Header Leaderboard 970×90

 
Subscribe

Join Us & Subscribe

Sign-up today and keep up with the latest news on WavePool Mag. Your information will be private and not shared with any third parties.

Know your Cove: Understanding wave settings from Wavegarden

The world woke to wave pool Wavegarden potential when Urbnsurf made their internet debut with Beast Mode. Prior to that, we’d only seen the smaller Wavegarden test facility pump out slabs. And at one-fifth the size of Melbourne’s Cove, those videos of Josh Kerr and Felipe Toledo airdropping into barrels, while stunning, paled next to Urbnsurf’s version of heavy water.

The Beast Mode clip tore through Instagram with more shares and comments than any other pool clip since Kelly’s wave debuted. Meanwhile, The Wave in Bristol unveiled to the world glassy, perfect little peelers reeling down a concrete wall. Both waves are fun. But both are very different.

Surfers wondered how could these waves possibly be generated by the same machine? If both Urbnsurf and The Wave are using Cove technology, then why are we seeing such different surf in each location?” To find out what the basic wave settings are for the Cove technology we spoke with Wavegarden’s Destination Development Advisor Sean Young.

“We are using four broad classifications of wave types that we can produce in the reef areas for our system,” said Young. “They are, Waikiki Waves, Malibu Waves, Turn Waves and Barrel Waves. I think the wave descriptions are all self-explanatory.”

A super-charged version of the Malibu Waves setting is what The Wave is currently using for its advanced settings. The upcoming Advanced Plus and Expert setting will use either Turn Waves or Barrel Waves (or a mixture of both.) At the time of this writing, Urbnsurf offers the public the Turns Waves and some Barrel Waves options for their advanced sessions. Beast Mode, like many Wavegarden waves, is a subset within one of the brand classifications of wave types. In this case, Barrel Waves. The Beast is only available for private sessions.

“We typically program two-to-three types of Waikiki Waves, four or more Malibu Waves, six Turns waves, five-to-six barrel waves and one-to-two aerial waves,” said Young. “In this way, our partners (surf parks like Urbnsurf) have lots of flexibility and options to create sessions for different ability levels.”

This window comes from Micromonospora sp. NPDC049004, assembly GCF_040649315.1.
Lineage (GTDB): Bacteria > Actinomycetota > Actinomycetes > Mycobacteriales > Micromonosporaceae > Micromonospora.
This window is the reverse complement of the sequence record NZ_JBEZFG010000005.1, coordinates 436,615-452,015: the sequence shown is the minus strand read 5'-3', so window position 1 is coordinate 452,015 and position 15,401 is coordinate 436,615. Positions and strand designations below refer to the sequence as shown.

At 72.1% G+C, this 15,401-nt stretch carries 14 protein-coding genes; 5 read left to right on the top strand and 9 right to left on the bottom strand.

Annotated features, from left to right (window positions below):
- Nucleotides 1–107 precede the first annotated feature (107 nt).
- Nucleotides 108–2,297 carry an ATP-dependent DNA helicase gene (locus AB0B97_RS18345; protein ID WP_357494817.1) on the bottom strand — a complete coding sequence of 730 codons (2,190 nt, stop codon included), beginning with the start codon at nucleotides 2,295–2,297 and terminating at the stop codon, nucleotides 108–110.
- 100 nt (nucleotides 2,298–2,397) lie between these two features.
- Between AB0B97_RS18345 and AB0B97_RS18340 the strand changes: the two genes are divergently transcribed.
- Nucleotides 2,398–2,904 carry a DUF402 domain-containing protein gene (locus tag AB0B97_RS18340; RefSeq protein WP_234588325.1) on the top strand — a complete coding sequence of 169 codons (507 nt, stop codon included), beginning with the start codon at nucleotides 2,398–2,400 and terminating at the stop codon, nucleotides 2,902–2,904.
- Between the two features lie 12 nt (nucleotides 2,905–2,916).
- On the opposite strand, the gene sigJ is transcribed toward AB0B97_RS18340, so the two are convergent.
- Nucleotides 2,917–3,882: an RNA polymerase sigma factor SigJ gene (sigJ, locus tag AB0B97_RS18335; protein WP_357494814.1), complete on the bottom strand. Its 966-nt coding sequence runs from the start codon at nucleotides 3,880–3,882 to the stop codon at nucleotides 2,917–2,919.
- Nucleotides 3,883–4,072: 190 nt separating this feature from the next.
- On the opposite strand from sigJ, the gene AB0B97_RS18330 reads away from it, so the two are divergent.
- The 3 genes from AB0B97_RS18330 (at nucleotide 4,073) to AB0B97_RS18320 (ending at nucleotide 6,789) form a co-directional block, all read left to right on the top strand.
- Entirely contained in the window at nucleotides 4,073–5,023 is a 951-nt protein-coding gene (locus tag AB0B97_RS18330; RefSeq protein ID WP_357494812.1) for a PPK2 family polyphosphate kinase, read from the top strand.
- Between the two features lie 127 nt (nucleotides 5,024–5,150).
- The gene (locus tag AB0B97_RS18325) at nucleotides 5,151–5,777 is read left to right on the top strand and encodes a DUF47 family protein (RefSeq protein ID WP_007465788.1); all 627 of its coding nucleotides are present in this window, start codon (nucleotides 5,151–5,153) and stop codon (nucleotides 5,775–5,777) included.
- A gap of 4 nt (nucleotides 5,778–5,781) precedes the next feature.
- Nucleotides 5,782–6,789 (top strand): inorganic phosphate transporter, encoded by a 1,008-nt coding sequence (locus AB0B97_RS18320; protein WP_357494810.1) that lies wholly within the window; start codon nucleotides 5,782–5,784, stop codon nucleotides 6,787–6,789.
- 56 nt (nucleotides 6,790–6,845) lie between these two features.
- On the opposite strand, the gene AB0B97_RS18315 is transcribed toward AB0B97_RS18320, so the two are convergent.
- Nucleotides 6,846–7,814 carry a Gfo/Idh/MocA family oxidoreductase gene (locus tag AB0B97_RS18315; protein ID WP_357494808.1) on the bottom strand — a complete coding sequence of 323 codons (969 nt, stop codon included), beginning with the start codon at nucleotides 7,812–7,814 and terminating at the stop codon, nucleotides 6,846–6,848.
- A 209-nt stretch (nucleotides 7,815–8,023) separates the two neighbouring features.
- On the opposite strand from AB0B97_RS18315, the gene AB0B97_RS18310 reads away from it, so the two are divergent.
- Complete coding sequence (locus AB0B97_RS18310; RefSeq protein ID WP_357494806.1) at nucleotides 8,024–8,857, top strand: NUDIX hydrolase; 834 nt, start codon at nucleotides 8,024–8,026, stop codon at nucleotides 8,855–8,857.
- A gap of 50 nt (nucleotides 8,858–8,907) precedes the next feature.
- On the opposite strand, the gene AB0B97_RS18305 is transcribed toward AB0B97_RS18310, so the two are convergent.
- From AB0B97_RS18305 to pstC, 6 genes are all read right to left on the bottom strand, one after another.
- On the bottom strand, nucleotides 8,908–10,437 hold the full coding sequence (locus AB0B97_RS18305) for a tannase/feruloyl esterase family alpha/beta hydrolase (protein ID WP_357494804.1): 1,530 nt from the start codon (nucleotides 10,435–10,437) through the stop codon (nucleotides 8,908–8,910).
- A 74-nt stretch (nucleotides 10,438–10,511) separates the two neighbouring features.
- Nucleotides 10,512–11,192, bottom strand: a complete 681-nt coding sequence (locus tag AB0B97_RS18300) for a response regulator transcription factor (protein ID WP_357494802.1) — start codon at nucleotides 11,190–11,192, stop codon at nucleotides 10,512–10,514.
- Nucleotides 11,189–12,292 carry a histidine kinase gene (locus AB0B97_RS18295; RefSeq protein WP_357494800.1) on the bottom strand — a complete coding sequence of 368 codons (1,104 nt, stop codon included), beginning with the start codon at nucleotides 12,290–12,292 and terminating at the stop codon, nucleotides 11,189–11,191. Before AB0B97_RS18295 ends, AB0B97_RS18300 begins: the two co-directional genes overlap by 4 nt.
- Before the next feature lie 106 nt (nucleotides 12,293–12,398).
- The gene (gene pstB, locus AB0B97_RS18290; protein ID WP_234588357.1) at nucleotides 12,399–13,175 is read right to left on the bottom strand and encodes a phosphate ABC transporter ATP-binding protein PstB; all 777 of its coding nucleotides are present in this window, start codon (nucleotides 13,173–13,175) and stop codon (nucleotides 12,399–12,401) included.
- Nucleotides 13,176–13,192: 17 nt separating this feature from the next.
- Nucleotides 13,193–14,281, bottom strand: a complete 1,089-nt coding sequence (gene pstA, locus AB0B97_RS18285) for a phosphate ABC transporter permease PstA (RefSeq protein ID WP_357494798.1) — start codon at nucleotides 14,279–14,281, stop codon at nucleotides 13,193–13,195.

When the Stab High event kicks off it will naturally use Wavegarden’s air settings. In a previous announcement, Stab said they will have an engineer 10 time zones away programming the ramps in real-time.

It turns out Urbnsurf’s media darling Beast Mode isn’t their invention. Sean Young says the Beast was actually a term invented by Wavegarden. Either way, Young reiterates that the variety of waves on offer from his company serve up something for everyone.

“A good expert session could offer Turn 3, Turn 6 & the Beast waves, while a good advanced session could offer Turn 2, Turn 4 and Barrel 1 waves,” said Young. “An intermediate session could offer Malibu 2, Malibu 3 and Turn 1 waves with an improver session offering Waikiki 1 and Malibu 1 waves.”

For half a dozen years from deep in the Basque Country of Spain Wavegarden spent long days adjusting their settings. Because the wave generating system works through a complex system of individual water-moving chambers, the cumulative wave options are mind-boggling to the average surfer.

“We do all of the tweaking as we are the inventors of the technology and the only people who know how to create new types of waves using our technology – it’s all linked to very complex fluid dynamic analysis.”

In the future, should surf parks want more than the current Wavegarden menu of wave options, the company can update wave-making machines across the globe from their headquarters and upload new waves to each remote location. Something we’ll see more of as more Coves open up in the next few years.